The National Museum of the Marine Corps, Triangle, VA.

A multimillion upgrade is evident in every aspect of this exceptionally well done destination.

One doesn’t think of the ramrod-straight, tough-as-nails Marines as being artistic, but
they’d be dead wrong. Just visit the newly reopened National Museum of the Marine Corps for proof of that. As you walk into the soaring atrium you’re surrounded by a swirl of helicopters, Harriers, Dauntlesses, and Corsairs zooming down to help their buddies on the ground – and inside the exhibit area it only gets better. A doorway turns into a portal and you discover that you’re inside the belly of a Marine helicopter that’s just landed in a hot LZ. As you come out the other end you unhappily find yourself in the middle of firefight complete with the sights, sounds, flashes, and smells of combat (yes, the smells are here too). If those experiences don’t tell you this is not your grandmother’s museum than how about hoisting a 40-pound rucksack on your shoulders and having a drill sergeant in your face? Enter a soundproof booth for that experience.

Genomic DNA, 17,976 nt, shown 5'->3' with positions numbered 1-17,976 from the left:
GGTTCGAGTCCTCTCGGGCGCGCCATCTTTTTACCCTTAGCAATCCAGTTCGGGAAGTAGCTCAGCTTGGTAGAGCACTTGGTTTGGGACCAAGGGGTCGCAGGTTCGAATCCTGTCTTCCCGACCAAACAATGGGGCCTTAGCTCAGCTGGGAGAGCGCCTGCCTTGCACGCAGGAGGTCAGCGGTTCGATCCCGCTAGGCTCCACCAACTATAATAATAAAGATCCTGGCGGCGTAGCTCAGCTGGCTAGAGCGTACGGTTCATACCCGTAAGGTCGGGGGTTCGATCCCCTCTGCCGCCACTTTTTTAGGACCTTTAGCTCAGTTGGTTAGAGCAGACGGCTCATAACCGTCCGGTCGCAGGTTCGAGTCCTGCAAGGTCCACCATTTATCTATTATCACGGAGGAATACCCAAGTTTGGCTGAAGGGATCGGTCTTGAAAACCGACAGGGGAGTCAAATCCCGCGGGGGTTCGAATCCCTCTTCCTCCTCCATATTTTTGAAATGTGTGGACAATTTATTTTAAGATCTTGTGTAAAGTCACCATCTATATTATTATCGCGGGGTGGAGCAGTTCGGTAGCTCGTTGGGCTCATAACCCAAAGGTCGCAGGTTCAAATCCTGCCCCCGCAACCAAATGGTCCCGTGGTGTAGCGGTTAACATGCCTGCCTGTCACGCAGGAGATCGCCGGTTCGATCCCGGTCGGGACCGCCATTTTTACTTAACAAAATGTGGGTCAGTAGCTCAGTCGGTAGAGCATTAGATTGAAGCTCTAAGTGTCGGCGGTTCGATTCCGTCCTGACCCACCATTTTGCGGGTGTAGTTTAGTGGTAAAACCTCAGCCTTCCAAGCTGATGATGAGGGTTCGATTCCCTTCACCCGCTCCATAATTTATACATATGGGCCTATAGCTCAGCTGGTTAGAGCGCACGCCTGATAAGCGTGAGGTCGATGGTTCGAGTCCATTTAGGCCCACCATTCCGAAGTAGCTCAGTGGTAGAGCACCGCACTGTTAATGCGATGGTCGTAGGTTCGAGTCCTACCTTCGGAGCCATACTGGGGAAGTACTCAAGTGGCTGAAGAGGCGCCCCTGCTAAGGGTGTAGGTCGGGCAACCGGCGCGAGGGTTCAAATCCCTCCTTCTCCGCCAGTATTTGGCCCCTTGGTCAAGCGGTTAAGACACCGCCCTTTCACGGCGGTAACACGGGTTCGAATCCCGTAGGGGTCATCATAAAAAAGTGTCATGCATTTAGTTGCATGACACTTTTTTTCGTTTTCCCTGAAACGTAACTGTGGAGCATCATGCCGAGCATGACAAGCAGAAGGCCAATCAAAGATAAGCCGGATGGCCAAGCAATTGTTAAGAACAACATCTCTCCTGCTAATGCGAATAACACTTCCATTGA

To fully experience this museum start in the Leatherneck Gallery and try not to be overwhelmed. The curators use lighting, foliage, landscaping and body casting (from real marines) to stage these battlescapes and they do it so well you’ll be effortlessly transported back in time.

This architectural masterpiece of a museum has an impressive 120,000 square feet of interactive exhibits and dioramas that showcase the weapons, artillery, aircraft, and landing craft of the Marines with histories and stories associated with each. They cover conflicts back as far as the first days of the Marines, through Korea, Vietnam and the current war on terror. Ultimately, being a Marine is the theme here — accepting duty over all else, making sacrifices for one’s brothers, for one’s Company, for the Corps, for the nation. You’ll learn about Guadalcanal and the Solomon Islands and other battles but you’ll feel something more here, too – pride, and honor among them

Crowds do form during the middle of the day so its best to come early and have lunch in the Tun Tavern. Built to resemble the iconic 1775 Philadelphia tavern, the Tun serves up a hearty meal all day. (There’s also the more convenient Devil Dog Diner for a quick meal.)

So, yes; the Marines do use imagination and creativity to make their history come to life – just look down at your feet and see the “sands” of some distant Pacific Island or the “mud” of a patch of ground in Southeast Asia. And what about that strikingly familiar silhouette of this ultra-modern museum? What does that remind you of? As the brochure puts it, “the Museum’s soaring design evokes the image of the flag-raisers of Iwo Jima.” Creative? Artistic? The Marines? Enough said.

Hours: Daily: 9am – 5pm

Visit museum website

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